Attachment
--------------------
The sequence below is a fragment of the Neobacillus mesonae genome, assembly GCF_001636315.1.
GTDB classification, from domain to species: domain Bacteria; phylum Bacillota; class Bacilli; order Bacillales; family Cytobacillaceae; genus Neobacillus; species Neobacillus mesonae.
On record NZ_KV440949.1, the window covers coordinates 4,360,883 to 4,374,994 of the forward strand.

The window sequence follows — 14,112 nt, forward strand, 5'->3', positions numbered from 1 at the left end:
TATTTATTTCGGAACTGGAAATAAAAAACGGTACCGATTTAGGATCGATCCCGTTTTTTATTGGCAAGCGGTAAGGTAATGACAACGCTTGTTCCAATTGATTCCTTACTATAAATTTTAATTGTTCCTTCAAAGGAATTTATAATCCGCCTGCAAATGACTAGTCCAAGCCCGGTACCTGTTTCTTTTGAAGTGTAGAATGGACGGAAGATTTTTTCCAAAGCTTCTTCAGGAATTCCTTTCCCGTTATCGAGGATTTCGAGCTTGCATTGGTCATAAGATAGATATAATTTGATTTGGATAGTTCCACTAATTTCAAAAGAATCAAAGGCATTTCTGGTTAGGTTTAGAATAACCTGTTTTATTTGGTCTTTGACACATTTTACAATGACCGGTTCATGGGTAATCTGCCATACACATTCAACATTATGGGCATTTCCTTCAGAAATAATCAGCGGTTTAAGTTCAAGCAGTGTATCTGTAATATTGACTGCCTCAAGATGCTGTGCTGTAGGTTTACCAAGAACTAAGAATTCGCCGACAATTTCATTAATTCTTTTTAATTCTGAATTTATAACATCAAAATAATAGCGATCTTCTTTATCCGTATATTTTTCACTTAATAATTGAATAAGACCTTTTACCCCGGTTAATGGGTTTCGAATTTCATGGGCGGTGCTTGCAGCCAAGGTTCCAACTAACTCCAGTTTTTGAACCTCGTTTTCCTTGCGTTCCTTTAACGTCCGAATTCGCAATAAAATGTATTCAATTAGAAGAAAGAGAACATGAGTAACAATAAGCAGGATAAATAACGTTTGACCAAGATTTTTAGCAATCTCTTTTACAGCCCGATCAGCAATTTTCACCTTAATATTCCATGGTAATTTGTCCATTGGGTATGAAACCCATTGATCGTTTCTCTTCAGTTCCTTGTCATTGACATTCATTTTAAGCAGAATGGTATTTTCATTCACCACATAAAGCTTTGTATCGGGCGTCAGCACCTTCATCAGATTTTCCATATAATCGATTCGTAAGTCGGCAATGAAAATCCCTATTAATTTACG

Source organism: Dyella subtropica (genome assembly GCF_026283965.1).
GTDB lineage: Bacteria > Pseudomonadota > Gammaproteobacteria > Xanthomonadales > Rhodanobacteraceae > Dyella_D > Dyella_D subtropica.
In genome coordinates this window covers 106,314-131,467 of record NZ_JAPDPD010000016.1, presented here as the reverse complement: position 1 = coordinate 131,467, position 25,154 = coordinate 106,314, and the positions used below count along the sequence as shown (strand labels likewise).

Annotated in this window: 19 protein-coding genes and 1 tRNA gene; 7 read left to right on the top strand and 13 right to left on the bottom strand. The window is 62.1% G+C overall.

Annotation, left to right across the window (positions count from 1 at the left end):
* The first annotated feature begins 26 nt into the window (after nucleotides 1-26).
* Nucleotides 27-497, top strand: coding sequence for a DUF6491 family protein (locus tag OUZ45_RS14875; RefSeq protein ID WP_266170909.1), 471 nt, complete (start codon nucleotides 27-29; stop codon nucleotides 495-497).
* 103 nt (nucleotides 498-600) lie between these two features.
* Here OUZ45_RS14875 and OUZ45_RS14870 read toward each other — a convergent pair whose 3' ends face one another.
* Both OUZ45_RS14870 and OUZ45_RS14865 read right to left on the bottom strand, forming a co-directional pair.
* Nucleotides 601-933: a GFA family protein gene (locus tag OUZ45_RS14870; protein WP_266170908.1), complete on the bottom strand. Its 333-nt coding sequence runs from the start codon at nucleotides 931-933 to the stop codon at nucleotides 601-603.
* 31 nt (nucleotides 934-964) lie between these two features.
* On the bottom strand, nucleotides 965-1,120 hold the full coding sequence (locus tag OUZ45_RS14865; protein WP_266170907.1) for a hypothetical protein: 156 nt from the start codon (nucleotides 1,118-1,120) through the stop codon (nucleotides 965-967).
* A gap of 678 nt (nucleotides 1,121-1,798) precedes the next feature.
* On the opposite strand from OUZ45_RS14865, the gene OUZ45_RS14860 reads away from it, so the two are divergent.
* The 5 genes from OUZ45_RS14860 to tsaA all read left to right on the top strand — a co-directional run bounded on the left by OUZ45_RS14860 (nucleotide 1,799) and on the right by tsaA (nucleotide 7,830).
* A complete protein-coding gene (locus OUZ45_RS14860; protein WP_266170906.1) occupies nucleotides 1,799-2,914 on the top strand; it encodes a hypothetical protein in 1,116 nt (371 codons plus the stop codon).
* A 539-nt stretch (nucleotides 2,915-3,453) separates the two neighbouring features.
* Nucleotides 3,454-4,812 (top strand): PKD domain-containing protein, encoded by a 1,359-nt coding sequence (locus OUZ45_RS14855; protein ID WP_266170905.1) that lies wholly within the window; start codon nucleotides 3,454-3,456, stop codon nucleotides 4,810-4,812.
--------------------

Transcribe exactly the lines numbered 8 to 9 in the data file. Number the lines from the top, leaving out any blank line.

In genome coordinates this window covers 106,314-131,467 of record NZ_JAPDPD010000016.1, presented here as the reverse complement: position 1 = coordinate 131,467, position 25,154 = coordinate 106,314, and the positions used below count along the sequence as shown (strand labels likewise).

Annotated in this window: 19 protein-coding genes and 1 tRNA gene; 7 read left to right on the top strand and 13 right to left on the bottom strand. The window is 62.1% G+C overall.